FORMATION AND OPERATION | Setting Up Your Business

  1. Licenses and permits—state and local governments require businesses to apply for a variety of permits, so you should contact the appropriate state and local agencies to apply for any permits or licenses that may be required for to be able to run your business legally. In Texas, you should check with the following:
    1. The Secretary of State, Corporations section: http://www.sos.state.tx.us/corp/index.shtml.
      1. Selecting or reserving a name for your business
      2. Registering you business as a corporation, limited partnership or LLC
      3. Registering a trademark under state law
    2. The Comptroller of Public Accounts: http://www.cpa.state.tx.us/.
      1. Sales and use tax licenses
      2. Franchise tax licenses
      3. Paying sales, use and franchise taxes
    3. Your county and city governments
  2. Financing your operations: You have two basic sources of funds for financing your business, your own money and other people’s money (“OPM”). The latter can come in two forms
    1. Equity—from others who join you in your business as co-owners and share with you the risk of losing your investment if the business fails. The best example of equity financing stock shares of corporations.
      1. The primary question will be how much of the owner’s rights will the owner need to share to bring sufficient funds into the company from investors.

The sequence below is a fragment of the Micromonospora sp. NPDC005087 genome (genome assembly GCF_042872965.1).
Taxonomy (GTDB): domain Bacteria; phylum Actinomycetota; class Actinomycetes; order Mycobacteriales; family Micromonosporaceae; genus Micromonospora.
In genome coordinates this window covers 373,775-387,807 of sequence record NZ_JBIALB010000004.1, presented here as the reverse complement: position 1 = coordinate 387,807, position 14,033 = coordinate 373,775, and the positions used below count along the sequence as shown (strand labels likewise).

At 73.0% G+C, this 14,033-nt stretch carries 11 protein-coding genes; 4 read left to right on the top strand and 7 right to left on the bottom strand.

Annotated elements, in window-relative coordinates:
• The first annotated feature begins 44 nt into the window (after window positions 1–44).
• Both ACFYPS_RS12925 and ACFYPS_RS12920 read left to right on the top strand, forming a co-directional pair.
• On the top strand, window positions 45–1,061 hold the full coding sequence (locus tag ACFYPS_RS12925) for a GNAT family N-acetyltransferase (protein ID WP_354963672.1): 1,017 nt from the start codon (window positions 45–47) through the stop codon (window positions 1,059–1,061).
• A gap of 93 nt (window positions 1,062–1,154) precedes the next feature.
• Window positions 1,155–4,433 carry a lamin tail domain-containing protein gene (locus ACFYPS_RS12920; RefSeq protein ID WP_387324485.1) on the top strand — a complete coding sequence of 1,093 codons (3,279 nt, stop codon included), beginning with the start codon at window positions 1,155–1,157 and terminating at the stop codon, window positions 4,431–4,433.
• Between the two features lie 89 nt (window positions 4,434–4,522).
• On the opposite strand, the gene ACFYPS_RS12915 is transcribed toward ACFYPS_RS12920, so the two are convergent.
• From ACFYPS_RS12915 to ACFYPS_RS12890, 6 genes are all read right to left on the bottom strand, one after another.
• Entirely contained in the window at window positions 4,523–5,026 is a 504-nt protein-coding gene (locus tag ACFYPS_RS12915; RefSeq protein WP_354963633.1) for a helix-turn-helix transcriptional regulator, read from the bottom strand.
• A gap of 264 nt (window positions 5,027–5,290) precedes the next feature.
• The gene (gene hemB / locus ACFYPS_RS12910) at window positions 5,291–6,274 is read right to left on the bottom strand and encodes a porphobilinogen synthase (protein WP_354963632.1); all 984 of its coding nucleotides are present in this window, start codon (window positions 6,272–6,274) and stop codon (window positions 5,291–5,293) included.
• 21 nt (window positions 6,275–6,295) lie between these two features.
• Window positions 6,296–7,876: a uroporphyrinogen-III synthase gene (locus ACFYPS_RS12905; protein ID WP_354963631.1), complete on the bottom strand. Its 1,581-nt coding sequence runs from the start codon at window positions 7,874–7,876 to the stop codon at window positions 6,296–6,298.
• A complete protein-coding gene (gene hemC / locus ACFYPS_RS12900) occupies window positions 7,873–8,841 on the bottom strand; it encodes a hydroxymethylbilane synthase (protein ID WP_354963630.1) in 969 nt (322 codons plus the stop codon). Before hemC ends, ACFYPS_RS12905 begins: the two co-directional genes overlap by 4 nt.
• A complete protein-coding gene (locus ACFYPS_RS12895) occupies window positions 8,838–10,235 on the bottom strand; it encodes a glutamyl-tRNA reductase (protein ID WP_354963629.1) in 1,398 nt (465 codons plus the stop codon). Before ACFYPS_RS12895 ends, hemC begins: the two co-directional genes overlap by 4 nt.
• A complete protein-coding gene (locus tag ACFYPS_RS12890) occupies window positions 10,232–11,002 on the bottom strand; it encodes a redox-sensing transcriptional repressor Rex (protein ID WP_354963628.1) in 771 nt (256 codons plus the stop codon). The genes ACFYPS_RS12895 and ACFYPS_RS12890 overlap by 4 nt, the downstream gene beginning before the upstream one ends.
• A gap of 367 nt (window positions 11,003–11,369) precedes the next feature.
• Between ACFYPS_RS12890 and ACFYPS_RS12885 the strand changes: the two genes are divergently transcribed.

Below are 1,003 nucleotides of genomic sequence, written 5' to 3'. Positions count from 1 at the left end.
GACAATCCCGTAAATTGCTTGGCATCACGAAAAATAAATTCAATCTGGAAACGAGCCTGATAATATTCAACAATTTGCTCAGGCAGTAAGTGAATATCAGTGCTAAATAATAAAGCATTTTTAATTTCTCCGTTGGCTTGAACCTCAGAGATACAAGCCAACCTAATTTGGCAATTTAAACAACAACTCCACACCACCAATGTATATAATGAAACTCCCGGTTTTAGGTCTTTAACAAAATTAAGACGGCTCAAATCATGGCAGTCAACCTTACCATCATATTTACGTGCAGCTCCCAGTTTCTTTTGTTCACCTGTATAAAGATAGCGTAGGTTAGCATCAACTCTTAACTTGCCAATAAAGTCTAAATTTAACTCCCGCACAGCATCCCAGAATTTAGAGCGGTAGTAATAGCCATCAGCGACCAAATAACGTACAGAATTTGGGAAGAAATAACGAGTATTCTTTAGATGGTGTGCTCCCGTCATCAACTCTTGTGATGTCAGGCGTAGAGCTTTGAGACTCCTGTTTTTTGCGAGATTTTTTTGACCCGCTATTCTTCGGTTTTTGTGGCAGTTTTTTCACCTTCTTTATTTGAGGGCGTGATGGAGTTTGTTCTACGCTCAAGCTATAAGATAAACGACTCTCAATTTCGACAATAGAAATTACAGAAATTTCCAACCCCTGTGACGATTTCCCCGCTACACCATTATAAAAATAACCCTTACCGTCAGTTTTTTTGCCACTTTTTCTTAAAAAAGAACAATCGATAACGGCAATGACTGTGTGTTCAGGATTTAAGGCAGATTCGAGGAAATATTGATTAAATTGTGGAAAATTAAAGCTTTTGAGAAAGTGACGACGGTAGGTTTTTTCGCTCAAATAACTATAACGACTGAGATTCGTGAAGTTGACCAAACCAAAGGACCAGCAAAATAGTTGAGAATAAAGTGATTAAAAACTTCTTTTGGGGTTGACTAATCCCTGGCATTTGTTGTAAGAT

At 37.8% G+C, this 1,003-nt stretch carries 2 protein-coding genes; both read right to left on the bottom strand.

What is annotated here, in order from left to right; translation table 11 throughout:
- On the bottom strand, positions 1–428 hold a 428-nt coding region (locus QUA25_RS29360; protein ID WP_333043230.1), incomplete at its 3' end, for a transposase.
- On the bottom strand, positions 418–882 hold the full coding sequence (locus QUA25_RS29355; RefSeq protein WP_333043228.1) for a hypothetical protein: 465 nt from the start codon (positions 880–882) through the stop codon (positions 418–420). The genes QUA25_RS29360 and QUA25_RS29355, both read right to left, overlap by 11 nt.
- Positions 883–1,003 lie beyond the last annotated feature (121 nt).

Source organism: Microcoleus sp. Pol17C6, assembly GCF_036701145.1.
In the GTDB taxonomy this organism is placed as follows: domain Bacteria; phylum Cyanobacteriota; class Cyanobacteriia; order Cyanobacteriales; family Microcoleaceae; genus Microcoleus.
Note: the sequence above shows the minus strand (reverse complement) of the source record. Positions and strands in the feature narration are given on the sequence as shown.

2. Note that typically at least some of the initial organizers of a corporation will provide “sweat equity”— expertise, management skill and ideas in addition to or instead of financial contributions.
      3. Shares can be issued either through private placements or public offerings, but regardless of which type of offering is chosen, the issuance and transfer of corporate shares is highly regulated by federal and state laws. So when choosing a corporate form of business, you absolutely must seek professional advice. These laws are complex and the penalties for violations of these laws are strict and the liability to investors can be enormous.
    2. Debt—from others who led you money and expect to be repaid, with interest, regardless of whether the business succeeds.
  3. Obtaining space and equipment:
    1. Unless you already own a building for your business, you will need to locate and lease or buy a suitable place where you will operate. This will involve legal transactions and contracts, either in the form of:
      1. A written lease, which can be fairly complex, or
      2. A contract to buy commercial property
    2. Either way, you should seek professional advice from a competent realtor and a lawyer. You will need advice about how local ordinances and regulations will affect the licensing, location, promotion and operation of your business.
      1. The same is true when it comes to outfitting your business. You may already own some of the furniture, equipment or tools necessary to operate, but to the extent you don’t, you will undoubtedly have to sign contracts for leasing or purchasing what you need.
  4. Staffing: Perhaps you can do your business all by yourself, but if you can’t, you will need to hire the help of others either as employees or independent contractors.
      1. Each choice has advantages and disadvantages that are best discussed with your specific business in mind.
      2. If you are contemplating hiring others to work with you in your business, visit our Employers page.